How blocking the sun could help fix climate
Is it a good idea? As a new report shines light on a radical idea to cool the Earth, some scientists warn that solar geoengineering might actually cause more problems than it solves.
All around the world, humans are struggling to survive.
The crisis talks are over. The politicians failed. They could not agree to stop polluting the Earth. Now the planet has reached its boiling point – it is too hot for people to live here anymore. And every year, the temperatures keep rising.
It sounds horrifying, but this is the future climate scientists worry about every day.
Now they have come up with a backup plan to cool down the Earth if world leaders fail to stop global warming by reducing carbon emissions.
In a new report released last week, the US national science academy recommended that the country spend at least £73m over five years to research a series of radical ideas to block out the sun.
So how exactly would this work?
The academy’s report highlights three of the most common ways researchers believe they could engineer the sky. The first two – injecting tiny reflective particles into the stratosphere and using small particles to brighten marine clouds – would work by stopping incoming sunlight from reaching the Earth.
The third idea – thinning cirrus clouds – would allow more heat to escape the planet’s surface. All three would eventually help cool the Earth.
For environmental lecturer Kevin Surprise, one thing is clear: “Solar geoengineering can no longer be considered on the fringes of climate policy or a futuristic proposal that we can worry about down the road.”
Indeed, it may seem like science fiction, but sun dimming may soon be a reality. This June, scientists backed by Bill Gates hope to release a large balloon that could one day deposit a kilogram of chalk dust into the stratosphere over the Swedish arctic.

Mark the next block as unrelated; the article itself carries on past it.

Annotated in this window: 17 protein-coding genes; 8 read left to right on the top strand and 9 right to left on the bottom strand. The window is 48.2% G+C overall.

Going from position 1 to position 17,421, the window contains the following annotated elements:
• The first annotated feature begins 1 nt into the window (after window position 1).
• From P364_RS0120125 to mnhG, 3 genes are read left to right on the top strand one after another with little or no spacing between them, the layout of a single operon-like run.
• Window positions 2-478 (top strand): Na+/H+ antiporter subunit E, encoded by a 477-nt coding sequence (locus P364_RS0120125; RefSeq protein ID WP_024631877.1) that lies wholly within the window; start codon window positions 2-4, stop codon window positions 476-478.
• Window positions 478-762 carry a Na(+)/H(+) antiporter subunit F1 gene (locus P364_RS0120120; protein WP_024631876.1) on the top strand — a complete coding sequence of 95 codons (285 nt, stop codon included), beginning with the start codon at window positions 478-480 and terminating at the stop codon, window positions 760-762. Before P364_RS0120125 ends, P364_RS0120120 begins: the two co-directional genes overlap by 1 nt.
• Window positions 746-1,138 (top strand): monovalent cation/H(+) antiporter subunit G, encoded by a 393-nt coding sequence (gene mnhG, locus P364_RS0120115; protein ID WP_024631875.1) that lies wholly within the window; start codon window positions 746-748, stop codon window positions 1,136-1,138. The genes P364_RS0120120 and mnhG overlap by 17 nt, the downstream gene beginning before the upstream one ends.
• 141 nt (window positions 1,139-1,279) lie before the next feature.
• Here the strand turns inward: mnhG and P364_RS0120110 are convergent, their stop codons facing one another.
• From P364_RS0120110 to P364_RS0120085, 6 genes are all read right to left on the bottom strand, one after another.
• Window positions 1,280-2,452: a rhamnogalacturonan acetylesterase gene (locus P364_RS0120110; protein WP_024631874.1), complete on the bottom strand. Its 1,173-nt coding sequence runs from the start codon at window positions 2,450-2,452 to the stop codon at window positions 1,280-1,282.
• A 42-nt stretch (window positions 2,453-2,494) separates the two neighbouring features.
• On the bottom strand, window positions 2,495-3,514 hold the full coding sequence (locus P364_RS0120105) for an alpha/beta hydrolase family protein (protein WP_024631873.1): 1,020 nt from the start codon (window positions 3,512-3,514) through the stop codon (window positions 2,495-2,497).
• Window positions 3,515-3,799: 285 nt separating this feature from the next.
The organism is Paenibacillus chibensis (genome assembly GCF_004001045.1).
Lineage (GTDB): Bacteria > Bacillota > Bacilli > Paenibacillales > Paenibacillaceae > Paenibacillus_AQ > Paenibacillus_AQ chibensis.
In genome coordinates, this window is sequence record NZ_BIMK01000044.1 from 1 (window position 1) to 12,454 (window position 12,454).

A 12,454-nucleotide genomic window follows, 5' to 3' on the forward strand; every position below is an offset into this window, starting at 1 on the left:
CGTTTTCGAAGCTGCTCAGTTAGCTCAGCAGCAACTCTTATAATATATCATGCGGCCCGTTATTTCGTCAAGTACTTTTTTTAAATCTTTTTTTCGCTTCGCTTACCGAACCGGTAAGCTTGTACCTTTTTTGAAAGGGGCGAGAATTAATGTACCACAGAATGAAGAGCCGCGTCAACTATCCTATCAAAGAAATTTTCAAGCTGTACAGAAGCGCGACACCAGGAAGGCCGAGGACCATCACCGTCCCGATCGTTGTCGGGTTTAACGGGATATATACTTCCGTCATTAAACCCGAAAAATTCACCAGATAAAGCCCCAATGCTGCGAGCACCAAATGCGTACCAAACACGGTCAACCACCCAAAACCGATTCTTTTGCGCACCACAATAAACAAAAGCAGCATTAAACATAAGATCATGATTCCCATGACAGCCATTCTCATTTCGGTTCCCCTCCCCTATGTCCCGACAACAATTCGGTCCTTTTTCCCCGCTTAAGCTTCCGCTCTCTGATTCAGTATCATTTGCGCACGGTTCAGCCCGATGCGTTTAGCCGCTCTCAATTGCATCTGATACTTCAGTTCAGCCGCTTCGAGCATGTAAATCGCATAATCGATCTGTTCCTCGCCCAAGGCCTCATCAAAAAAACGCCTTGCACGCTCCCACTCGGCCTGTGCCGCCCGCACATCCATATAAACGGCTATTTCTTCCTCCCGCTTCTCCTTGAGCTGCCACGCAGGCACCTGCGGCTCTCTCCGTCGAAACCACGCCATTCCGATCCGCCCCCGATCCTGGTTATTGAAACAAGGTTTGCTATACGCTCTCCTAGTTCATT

Not everyone is excited. Sceptics warn that solar geoengineering might have terrible consequences. Dimming the sun could alter weather patterns, drying up the monsoon rains relied upon by thousands of farmers across India.
And while the sunsets would be spectacular, the daytime sky could change from blue to white. Moreover, if geoengineering suddenly stopped, there could be a drastic overnight rise in global temperatures.
Even the scientists themselves are worried. Fossil fuel guzzling nations might use their plan as an excuse to delay cutting carbon emissions. If blocking the sun is necessary, experts say, it should be used alongside other measures to remove carbon from the atmosphere, not instead of them.
And while most people agree that the US has a responsibility to help tackle the climate crisis, few would accept that one country should have the power to deliberately alter the climate of the entire planet.
“If you’re not unsettled by the prospect of sun dimming, then you’ve not understood either what is being proposed or the reasons it’s being considered at all,” says Andy Parker from the University of Bristol.
“Solar radiation management is like chemotherapy. It’s horrible, it’s risky, no one in their right mind would consider it… unless the alternative is worse.”
Is blocking the sun a good idea?